Tuesday, November 13, 2012

The Hall of Being Famous And Pretty Good

I love hockey. Love it. Even NHL hockey, although I prefer Olympic or some other form of best on best tournament. I loathe the entity that is the NHL though. And I am indifferent or hostile (more the former than the latter, hostility is not really a big part of my makeup) to a few of the more famous events linked to NHL hockey - the All Star Game, the annual awards and the Hockey Hall of Fame (granted its not the NHL Hall of Fame but there is a tie there, why else is Bettman even invited).

I like the actual Hall of Fame itself, don't get me wrong. Its a pretty cool place. Its the membership, the honoured members, that bug me. There are too many of them. Way too many. The bar was lowered a long time ago and now anyone who was a pretty good player waltzes right in. Sometimes they wait a while but they get in all the same.

(Just as an aside I don't have a beef with the idea that a guy may not get voted in when he is first eligible but then get in later. There is a difference between, say, Wayne Gretzky, and, um, how about Peter Stastny and its okay for that to be part of the process.)

There is a site by a guy named Arthur Chidlovski. He has a nice workup of the 72 Summit Series but also he takes a look at the Hall of Fame - he actually created a committee and they go through eligible players year by year and put together their own Hall of Fame. Here is part of his introduction:

(this is) the very problem of the Hall of Fame: there are so many people elected that few know (or have even heard of) all of the honoured. The level of excellence has been lowered so that if one wins five Stanley Cups, the expectation is they should be enshrined.

And then he has this beauty quote from Phil Esposito on his induction:

Said the man who trailed just Gordie Howe on the NHL's all-time goal scoring list when he retired in 1980, "It wasn't that big a deal to me because I feel there are some players in the Hall who shouldn't be there, and as a result it sort of cheapens it for everyone."


What Chidlovski did (until 2007) was go through the eligible players year after year with his committee and try and create a truly elite hall of fame which also looked at international players a lot more than the present hall does. Players have to wait 5 years before they are eligible and need 15 of the 20 votes to be inducted. They are brutally tough markers, for example Stan Mikita, one of the truly great players of all time, does not get in on his first try. He was a guy who was first team all star centre six times (only Gretzky has more) so yeah I think he merits induction on his first try. Anyhow his case is an illustration of how tough they are.

(An aside, Oiler (and WHA) fans will be happy to note that Wild Bill Hunter is a part of this hall, inducted in his third year of eligibility.)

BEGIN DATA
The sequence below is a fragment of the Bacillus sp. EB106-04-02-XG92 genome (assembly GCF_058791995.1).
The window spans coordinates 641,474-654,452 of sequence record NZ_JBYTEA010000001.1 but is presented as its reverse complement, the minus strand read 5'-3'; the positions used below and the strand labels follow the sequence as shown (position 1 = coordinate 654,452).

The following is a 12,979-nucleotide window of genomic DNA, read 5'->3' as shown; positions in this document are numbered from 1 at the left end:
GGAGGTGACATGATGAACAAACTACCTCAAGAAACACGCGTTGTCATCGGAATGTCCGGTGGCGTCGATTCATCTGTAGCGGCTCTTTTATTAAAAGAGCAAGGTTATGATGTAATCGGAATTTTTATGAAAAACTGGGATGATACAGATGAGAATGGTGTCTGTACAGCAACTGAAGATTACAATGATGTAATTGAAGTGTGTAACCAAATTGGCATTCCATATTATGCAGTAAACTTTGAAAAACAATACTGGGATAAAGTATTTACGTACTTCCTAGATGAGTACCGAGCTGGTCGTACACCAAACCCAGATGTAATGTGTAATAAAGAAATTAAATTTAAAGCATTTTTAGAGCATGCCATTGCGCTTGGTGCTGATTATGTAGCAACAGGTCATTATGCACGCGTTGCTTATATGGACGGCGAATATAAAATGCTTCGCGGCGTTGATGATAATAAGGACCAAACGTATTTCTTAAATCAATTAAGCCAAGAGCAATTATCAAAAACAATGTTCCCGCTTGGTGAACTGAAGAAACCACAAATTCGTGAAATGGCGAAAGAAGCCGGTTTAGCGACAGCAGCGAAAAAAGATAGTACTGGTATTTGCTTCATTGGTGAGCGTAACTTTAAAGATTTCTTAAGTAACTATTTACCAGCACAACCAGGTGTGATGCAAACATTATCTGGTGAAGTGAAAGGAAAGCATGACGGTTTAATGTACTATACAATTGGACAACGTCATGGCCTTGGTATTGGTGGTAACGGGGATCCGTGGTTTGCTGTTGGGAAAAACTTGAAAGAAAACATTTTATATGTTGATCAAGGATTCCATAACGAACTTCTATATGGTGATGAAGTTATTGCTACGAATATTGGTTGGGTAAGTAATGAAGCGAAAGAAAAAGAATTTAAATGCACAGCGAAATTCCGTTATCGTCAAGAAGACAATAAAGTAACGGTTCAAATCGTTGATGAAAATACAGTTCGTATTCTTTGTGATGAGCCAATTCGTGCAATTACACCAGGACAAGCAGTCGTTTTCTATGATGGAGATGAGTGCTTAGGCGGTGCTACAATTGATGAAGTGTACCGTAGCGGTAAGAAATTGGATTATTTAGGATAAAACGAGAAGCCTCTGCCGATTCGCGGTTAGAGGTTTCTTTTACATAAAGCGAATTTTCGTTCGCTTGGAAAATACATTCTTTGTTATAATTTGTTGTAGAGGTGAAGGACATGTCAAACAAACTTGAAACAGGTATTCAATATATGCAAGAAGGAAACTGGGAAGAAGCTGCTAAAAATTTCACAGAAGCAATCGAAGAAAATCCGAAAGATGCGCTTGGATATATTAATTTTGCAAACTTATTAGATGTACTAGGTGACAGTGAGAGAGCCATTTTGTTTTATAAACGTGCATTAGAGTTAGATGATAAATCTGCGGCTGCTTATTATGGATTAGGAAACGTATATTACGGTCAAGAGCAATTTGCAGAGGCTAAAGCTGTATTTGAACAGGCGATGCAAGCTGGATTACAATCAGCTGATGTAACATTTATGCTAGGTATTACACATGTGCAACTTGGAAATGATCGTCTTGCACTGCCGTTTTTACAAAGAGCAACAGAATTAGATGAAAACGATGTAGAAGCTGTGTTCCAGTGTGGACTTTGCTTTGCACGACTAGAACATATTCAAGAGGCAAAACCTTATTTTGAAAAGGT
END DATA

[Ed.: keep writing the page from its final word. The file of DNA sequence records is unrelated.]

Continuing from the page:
I'd highly recommend taking a look at this site. You probably won't agree with everything, I don't, but its a great exercise. Chidlovski includes eleven players who are not in the present Hall of Fame. He excludes 128 (!!!) from his Hall.

 Now he stopped tallying votes in 2007, as noted, so it seems likely that a few of those excluded would eventually make it in. A few guys who are locks are not in yet because of the five year wait - Bourque, Coffey, Mario Lemieux, Fetisov. Mark Howe and Grant Fuhr are already pretty close in his tally (interesting that Howe looks to be a shoo in for an elite Hall of Fame but waited forever to get into the everybody gets in club that exists now) as is Tony Esposito but other than that there are plenty of guys who would never get in - Larry Murphy, Ciccarelli, Sittler and Cheevers amongst them.


Those four names are a good starting point. I grew up in the 70s and so I recall Cheevers and Sittler and I witnessed the careers of Murphy and Ciccarelli in their entirety. I wouldn't call any of them Hall of Famers with the possible (slightly) exception of Sittler and I have to say that that may be more due to the fact that he was so famous.

Were these guys all really good hockey players? Sure they were. Absolutely. But none of them pass what I call 'the sniff test'. I saw all of them play many times and I would never think 'Hey that guy is a Hall of Famer. That guy is one of the all time greats.' A guy who was a controversial choice a few years back, Glenn Anderson, a guy who would not be in my Hall of Fame either btw, that guy, in his prime, he was a guy who for a few years you would say that guy is a Hall of Fame player. When the Oilers were running rampant it was Gretzky, Messier, Kurri, Anderson and Coffey. Seriously. He was with those other guys based on what he was doing on his own.